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[Reprinted from the Special Number on Gastric Diseases, Philadelphia. 
Medical Journal, February 3, 1900.] 


of Johns Hopkins Hospital. 

In a study of 150 consecutive cases of carcinoma of 
the stomach in the medical department of the Johns 
Hopkins Hospital, we have been very much interested 
in a group in which the disease was unsuspected dur- 
ing life. As Welch remarks, it is rare to find cancer of 
the stomach in an apparently healthy man dying of 
accident. The latent cases are most frequently met 
in old persons, in whom the symptoms may be 
very slight, or absent, or they are mistaken for the 
ordinary dyspeptic complaints of the aged. Even after 
•the most thorough examination it may not be possible 
to reach a diagnosis. In obscure cases, particularly 
with dyspepsia and emaciation, the possibility of latent 
carcinoma should be borne in mind. 

There are three groups of cases of latent carcinoma 
of the stomach : 

1. A very small one in general hospitals, a very large 
one in almshouses and asylums, comprising cases in 
which the symptoms are those of a gradual enfeeble 
ment without any indication of local disease — as Oliver 
Wendell Holmes puts it, in the " One Hoss Shay," " a 
general flavor of mild decay, but nothing local." 

2. Cases in which, with an absence of gastric symp- 
toms, the lesions of associated disease seem sufficient 
to account for the condition. In this group were 
4 of our cases. In 2 the diagnosis of nephritis was 
made; 1 had advanced pulmonary tuberculosis with 
pneumothorax, and the fourth showed profound ane-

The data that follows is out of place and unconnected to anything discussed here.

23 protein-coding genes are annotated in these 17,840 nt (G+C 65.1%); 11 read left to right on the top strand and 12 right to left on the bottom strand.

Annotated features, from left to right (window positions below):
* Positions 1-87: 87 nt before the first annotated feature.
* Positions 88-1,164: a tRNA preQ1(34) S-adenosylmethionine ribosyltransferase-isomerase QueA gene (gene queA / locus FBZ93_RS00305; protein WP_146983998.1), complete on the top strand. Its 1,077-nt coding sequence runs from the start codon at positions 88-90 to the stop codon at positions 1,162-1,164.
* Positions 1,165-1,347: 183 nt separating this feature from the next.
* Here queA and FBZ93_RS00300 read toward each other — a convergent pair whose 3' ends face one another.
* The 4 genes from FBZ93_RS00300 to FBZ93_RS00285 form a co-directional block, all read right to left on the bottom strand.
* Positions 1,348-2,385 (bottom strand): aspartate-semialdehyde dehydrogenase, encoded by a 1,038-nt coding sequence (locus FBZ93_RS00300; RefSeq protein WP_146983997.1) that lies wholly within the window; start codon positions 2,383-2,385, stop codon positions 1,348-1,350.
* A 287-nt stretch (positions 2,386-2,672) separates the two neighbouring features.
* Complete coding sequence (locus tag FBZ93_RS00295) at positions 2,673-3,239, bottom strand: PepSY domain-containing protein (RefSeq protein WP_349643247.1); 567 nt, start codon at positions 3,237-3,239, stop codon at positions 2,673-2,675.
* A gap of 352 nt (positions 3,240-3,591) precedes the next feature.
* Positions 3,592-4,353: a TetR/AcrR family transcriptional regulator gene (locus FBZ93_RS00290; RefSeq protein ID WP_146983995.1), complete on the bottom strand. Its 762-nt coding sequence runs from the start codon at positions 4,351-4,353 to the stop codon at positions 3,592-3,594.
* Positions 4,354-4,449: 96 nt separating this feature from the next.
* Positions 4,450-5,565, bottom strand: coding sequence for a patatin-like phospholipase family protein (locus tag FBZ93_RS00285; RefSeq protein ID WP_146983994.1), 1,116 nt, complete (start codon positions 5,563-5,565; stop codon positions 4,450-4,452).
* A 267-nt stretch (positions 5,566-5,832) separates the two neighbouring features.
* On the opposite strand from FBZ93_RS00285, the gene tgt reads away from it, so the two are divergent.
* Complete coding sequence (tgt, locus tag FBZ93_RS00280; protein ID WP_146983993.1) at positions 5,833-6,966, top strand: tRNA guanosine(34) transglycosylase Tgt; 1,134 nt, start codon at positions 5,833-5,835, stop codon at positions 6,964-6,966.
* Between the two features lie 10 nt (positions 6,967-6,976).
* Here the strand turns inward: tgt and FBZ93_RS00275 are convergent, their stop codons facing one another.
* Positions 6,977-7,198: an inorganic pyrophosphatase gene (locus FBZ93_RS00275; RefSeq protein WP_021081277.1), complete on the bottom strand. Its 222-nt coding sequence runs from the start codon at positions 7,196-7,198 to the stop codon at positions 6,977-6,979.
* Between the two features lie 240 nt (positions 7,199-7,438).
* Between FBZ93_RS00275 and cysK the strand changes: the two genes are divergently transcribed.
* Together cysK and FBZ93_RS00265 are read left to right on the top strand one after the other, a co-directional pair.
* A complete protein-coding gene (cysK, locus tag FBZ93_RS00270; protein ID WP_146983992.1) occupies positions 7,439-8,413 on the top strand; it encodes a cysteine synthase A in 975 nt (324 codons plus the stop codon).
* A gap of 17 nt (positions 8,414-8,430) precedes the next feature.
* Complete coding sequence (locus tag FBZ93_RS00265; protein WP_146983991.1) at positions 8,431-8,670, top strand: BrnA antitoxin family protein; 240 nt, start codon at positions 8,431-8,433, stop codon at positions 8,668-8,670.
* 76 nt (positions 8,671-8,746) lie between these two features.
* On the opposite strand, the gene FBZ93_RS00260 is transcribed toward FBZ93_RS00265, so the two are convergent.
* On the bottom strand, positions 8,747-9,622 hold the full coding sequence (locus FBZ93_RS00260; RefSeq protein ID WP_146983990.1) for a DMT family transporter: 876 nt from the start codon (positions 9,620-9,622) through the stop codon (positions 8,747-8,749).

mia with multiple venous thrombi. The following is a 
summary of these cases: 

Casb I. — Diagnoria of nephritia, arterioacleroaia and pleuriay ; 
no gaatric aymptoma. 
No. 22. A. G., Hcspitfll Nos. 2454 and 3251, male, aged 61 
years, first admitted January 22, 1891, complaining of short- 

ness of breath. A history of dyspnea, for some years. He 
had frequent attacks at night, and any ordinary exertion 
was difficult. With this he has had frequent cough. He 
had little appetite and the bowels had been loose. 

Examination: Dyspnea, cyanosis, and edema. The ar- 
teries were very sclerotic. There was fluid in the left pleural 
cavity; over 600 cc. were withdrawn. The heart's action 
was rapid, with gallop rhythm; on January 20, 900 cc. 
were withdrawn from the left pleura, and the following dav 
a friction-rub was heard in the left axilla. There were al- 
bumin and tube casts in the urine. The dyspnea gradu- 
ally lessened, and by February 16 his condition was much 

The patient remained in the hospital until April 29 ; on 
discharge he was still slightly cyanotic, but the dyspnea 
had gone. There was slightly impaired resonance on the 
left side of the chest. There was nothing noteworthy about 
the abdomen. During his stay there were no gastric symp- 
toms and the general condition of the patient improved. 

Second admiasifin, May 19, 1891. three weeks later. He 
looked very ill, cyanosed, and with dyspnea and hiccough. 
The pulse was scarcely perceptible. On May 23, 260 cc. of 
fluid were withdrawn from the left pleural cavity. His con- 
dition remained much the same until death on June 5, 1891. 
There was no complaint of any gastric symptoms. The 
temperature was practically normal during both admissions.